IACP part one: Le Prince de Janvier- a day in the life of a French pig
The best days are cold
Frost in the morning air
Cold clear dry afternoons.
Fields are at rest,
Cows fattening with calf,
Ducks already resting in their golden fat in jars
Lined up by body parts: legs, wings, necks, gizzards…
The French pantry is an Ali Baba’s cave
of summer fruit and golden fat.
Color coded vegetables from the potager line the shelves-
red tomatoes, haricots very verts, golden apricots.
This day begins the last work of the winter-
The last porky activity to finish stocking the larder
for the year to come. Killing the fatted pig.
Once again, I turn to my neighbors, the people who turn dirt into food.
A tractor rumbles already as I arrive Chez Sabadini--
La Ferme Bellevue.
I am a cub reporter at the scene of this gentle crime.
Camera in hand and brain on note taking mode.
Denis is animal husband and knife master,
The farmer’s wife, Brigitte, gathers tools,
boiled white linen cloths
handwoven generations of pigs ago,
Plastic tubs and basins.
Grandmere Yvette is already cooking,
Pots of vegetable-scented bouillon,
perfumed with an armload of herbs,
Kilos of leeks and onions,
Colored with carrots and onion skins.
Grandpere, Camille, hangs back;
No longer strong enough to hoist the carcasses,
Tie the knots,
he watches some, says little.
Oncle Louis has left his dairy herd for the day to come help.
There is a sister and brother-in-law,
Squeamish city folks.
A neighbor drops in to help,
Grabs a scapper and rolls up his sleeves.
And an American friend and I to lend our muscles and appreciation .
Enter the pig.
A cross between a great white & Yorkshire,
docile, well-fed and taken care of,
she is easily coaxed from its pen into a portable cage.
She is one of a half-dozen pigs raised for the family and
a few of us lucky neighbors.
The cage is lifted by tractor into the open air shed barn
where the gentle slaughter and hanging will take place.
Later the butchering and transforming of meat into food,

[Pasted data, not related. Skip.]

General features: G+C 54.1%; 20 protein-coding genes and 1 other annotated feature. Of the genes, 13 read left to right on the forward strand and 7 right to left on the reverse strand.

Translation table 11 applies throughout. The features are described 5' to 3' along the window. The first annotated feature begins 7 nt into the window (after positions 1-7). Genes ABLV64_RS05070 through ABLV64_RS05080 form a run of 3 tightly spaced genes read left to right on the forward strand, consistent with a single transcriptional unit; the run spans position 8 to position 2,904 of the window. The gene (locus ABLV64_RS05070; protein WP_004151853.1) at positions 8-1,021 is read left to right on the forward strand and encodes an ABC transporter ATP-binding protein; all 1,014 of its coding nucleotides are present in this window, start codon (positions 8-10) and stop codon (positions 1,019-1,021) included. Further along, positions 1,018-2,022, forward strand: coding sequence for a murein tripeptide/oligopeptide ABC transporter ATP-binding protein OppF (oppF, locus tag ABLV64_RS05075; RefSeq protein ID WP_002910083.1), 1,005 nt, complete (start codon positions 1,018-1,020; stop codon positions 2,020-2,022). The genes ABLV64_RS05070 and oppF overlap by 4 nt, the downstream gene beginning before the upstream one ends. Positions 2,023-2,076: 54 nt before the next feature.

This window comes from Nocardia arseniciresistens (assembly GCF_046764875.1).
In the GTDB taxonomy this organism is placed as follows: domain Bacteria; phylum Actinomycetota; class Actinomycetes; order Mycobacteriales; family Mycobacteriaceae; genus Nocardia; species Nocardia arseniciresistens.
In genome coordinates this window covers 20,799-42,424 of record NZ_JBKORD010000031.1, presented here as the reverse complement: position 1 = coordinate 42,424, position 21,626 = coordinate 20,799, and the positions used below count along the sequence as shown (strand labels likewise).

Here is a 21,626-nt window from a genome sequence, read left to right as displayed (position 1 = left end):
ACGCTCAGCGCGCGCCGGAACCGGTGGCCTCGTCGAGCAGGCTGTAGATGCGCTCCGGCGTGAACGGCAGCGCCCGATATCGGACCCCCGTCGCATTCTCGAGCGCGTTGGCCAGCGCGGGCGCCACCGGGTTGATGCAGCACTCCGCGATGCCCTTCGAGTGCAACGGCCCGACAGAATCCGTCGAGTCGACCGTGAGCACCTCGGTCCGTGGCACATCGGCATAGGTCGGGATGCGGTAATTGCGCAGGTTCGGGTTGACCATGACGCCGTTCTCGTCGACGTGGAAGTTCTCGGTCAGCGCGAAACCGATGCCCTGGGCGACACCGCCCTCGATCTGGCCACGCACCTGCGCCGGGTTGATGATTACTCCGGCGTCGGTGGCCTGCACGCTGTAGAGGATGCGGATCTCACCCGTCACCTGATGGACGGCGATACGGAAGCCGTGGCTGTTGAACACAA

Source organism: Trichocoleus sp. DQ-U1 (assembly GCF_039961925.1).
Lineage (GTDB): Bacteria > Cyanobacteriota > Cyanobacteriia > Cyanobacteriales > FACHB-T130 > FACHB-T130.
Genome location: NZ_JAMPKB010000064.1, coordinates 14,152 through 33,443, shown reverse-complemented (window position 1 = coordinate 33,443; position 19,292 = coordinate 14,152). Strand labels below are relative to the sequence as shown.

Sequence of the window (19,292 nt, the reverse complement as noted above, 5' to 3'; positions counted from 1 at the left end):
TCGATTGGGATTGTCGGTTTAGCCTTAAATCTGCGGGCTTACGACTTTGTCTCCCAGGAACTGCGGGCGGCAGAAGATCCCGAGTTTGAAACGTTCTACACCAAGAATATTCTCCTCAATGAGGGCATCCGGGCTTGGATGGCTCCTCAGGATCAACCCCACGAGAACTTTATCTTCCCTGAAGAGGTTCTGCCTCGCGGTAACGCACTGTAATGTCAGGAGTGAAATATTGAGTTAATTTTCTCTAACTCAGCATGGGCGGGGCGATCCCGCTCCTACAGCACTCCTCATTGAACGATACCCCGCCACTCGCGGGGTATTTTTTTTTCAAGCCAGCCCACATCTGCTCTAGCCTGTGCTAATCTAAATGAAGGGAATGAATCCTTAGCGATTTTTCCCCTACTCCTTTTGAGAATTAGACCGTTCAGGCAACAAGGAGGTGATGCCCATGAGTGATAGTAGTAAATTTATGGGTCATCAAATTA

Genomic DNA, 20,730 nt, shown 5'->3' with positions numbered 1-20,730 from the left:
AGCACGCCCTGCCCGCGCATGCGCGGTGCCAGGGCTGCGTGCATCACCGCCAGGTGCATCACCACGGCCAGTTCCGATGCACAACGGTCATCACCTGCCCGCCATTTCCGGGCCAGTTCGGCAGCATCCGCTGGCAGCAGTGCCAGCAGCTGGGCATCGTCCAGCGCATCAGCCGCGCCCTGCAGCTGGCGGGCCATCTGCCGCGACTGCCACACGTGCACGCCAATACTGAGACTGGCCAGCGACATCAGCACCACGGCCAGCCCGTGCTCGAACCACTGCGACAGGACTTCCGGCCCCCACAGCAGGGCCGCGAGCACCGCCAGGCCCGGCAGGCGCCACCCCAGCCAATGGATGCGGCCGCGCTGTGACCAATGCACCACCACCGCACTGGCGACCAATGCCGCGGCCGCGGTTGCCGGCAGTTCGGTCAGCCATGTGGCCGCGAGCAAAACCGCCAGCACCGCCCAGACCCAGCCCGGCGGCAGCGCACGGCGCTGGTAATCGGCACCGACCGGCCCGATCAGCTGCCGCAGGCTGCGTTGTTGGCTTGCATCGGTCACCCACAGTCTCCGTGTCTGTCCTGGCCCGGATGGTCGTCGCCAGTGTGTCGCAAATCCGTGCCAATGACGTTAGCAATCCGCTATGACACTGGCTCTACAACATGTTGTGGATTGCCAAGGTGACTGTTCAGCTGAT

the cooking and the char-cuit – or charcuterie,
moves to the garage (a sort of spare, second kitchen)
now crowded by the giant lemon tree
perfuming the refrigerator cold space.
Hog-tied, the pig is lifted, back feet out from her cage by ropes,
block & tackle, and the muscles strength of three men.
The pig’s own weight keeps her from bucking and fighting,
the blood rushing to her head, makes her light-headed and less resistant. There is a low insistent grumbling- not the horrible squealing we hear about.
The Sabadini’s work quietly.
The intense calm that prevails is only broken
once the animal becomes meat.
All of Denis’ movements are sure and swift and
above all silent. Talking is in shorthand;
Gossip and joking is delayed until the first, life-ending cut is over.
Denis’ knives didn’t come from a fancy kitchen shop,
rather the farm store up the road, Terre de Sud.
They have been sharpened and honed by time and experience to a long, thin, efficient blade.
He turns his back to us all.
After a quick whip of the chef’s steel,
he turns to the hanging pig.
Oncle Louis and Mark hold the forelegs
Denis steps to the wide white throat and silently,
With a surgeon’s precision, touches the killing place,
Pauses then drives the blade home and down
opening a three–inch mortal slash.
As the first blood spills,
propelled from the beating heart,
Brigitte passes a waiting basin.
Caught in the bright blue plastic bowl
The color-clash is as shocking as the act.
A throaty sigh accompanies the pig’s last moments.
She is held down and hugged into repose.
Long after the basin of blood destined for boudin or
blood sausage is removed,
Brigitte and the uncles continue to hold the pig’s carcass
until it is still
The pig is now pork.
For Kate's photographs shown at the conference please see the Flickr badge at the bottom of the page or click on http://www.flickr.com/photos/34091428@N00/sets/72057594104672330/